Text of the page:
On Sunrises and Starting Over
It makes us stare; may we revel in our own changes just the same.
It’s more of a second hometown. About 10 years ago, my family moved nearly 800 miles south. It was a restart.
Not long after we moved, the town’s sunrises began to be restarts for me, too.
The first Easter we lived there, my parents, grandparents, and I piled into my mom’s car and made our way to the beach. The five of us arrived at the parking lot in the dark and pulled the folding chairs out of the trunk. I brought a towel to sit on. It was cold and windy; we were all bundled in sweatshirts and jackets, blankets wrapped around us.
We sat around, mostly in silence, while the sun rose. My mom snapped pictures on her phone, and I probably made fun of her for taking so many. The beach was quiet other than the sound of the waves beating against the shore. It reminded me there was a new day ahead. A new day of sun, of life, of family. A whole new day that could be full of changes, wonder, magic; anything could happen.
These mornings of newness continued, even after living there for many years.
One of the first days in January of 2019, a friend and I sat on the beach. We didn’t even bring blankets; we just sat on the cold sand. First, we sat in the dark. We waited, like we had planned. While we waited, we talked and watched three people in front of us wade in the ocean’s small morning waves. Before long, we watched the colors paint across the sky: purples, oranges, blues, yellows. All seeming like they shouldn’t go together well, but they were perfect. That chilly morning with sand sticking to our legs, we thought about what was to come in the next year.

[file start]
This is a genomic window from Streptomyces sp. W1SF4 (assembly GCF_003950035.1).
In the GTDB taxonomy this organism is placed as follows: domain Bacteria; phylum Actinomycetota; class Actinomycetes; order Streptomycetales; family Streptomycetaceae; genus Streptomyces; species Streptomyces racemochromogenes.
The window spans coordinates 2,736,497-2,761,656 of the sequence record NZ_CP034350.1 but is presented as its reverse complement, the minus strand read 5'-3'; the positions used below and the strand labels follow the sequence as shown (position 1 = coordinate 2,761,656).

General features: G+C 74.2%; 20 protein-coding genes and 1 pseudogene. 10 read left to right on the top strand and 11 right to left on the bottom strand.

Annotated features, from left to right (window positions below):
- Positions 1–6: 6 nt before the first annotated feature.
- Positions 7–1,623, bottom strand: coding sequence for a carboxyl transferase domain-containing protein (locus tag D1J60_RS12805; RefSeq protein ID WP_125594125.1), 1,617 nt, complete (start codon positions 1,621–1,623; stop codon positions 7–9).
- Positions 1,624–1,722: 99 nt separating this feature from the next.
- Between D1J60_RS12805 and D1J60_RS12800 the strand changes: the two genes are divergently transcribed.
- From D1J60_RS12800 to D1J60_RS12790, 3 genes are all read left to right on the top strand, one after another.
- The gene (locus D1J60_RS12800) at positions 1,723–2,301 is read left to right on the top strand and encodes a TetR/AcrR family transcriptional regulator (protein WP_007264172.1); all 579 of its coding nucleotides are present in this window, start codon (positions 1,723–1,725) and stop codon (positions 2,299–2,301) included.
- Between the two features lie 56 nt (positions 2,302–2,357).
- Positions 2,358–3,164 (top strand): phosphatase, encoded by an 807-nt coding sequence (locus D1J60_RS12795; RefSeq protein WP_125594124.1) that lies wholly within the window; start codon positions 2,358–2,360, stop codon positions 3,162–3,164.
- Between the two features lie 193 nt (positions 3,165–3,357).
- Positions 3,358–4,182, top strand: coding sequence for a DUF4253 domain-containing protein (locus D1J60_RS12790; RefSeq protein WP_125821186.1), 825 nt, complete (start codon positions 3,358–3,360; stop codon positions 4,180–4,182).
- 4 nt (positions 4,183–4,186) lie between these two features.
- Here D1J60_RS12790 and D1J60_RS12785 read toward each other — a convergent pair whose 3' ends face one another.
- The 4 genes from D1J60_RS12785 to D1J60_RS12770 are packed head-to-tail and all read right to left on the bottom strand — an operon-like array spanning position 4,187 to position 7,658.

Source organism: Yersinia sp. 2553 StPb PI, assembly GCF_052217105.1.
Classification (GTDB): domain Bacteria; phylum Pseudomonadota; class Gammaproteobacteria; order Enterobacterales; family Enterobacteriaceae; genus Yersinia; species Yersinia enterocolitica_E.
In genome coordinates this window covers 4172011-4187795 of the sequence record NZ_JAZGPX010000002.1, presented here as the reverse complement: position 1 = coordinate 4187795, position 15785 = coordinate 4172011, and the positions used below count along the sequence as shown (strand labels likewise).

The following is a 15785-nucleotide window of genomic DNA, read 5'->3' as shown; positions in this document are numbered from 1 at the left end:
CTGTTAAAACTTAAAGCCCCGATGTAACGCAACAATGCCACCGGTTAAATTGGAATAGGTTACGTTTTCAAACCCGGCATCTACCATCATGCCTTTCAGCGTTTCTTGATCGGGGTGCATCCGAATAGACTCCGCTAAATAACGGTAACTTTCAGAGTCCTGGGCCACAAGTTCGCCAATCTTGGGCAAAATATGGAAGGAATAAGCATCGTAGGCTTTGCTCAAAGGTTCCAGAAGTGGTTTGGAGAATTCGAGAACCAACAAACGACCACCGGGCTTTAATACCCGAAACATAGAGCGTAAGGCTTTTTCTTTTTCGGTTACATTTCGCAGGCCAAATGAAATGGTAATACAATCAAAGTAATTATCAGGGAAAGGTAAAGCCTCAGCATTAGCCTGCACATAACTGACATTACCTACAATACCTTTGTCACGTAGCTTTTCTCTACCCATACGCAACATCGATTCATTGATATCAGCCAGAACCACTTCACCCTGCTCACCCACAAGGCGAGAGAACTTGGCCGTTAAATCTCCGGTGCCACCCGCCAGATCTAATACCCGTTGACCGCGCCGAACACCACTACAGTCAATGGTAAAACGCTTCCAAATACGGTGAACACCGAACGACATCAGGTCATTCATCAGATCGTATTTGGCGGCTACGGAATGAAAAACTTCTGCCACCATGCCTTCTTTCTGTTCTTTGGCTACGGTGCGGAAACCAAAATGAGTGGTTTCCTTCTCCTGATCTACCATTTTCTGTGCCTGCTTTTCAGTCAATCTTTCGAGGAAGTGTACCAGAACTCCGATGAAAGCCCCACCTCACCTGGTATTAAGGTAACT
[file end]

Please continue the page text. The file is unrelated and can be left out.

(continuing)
Looking back, we had no idea the magic we would find that year, but that morning reminded us that it was possible.
The one morning that I attended the city’s running club, I made it all the way across the causeway and back; I moved slowly, but surely through the dark September morning. When I made it back to the starting point, the library parking lot, the sun was just starting to come up.
As I talked to a few people I had met that morning, we made our way to the coffee vendor for that morning. I bought a pour over from the Salty Bean Coffee Company. They owners ran the company out of a van, and it was my favorite. I followed them as many places as I could; I’m pretty sure them being at the running club meeting was my motivation to go that morning. I took my cup of coffee and stepped out closer to the water.
The river was still. The orange from the sun was coming over the bridge, interrupting the dark blue sky. The sun seemed to push the clouds out of the way. They were moving over, preparing for the sun to take to the sky and fill it.
There were a few boats on the water, waiting for the next day ahead. Waiting for the people who might come aboard and sail into the sea. I sat there until most of the people had gone home. I was sweaty, drinking a hot coffee, and becoming even sweatier. Still, I couldn’t stop staring at the sunrise. I took a picture of it around 7 AM.
That morning, I didn’t become a consistent runner. But that day, that sunrise, was a new start. It was a start that reminded me things can always change. I don’t have to be one thing or another. We, in sync with the world around us, are constantly changing, moving, growing.
The sky changes and, immediately, we cherish it. We do not question what it is doing. We watch the dark blue fade from the sky as we prepare for the day. As we watch the orange and yellows of the sun break through, we stop. It makes us stare; may we revel in our own changes just the same.
About the author
Hey there, I'm Jaci Schreckengost.
Here are some pieces of my writing. They're all drafts; some on revision one, some on revision ninety.
You can see more of my work at jacischreckengost.com. I'm also on Instagram @JaciSchreckengost.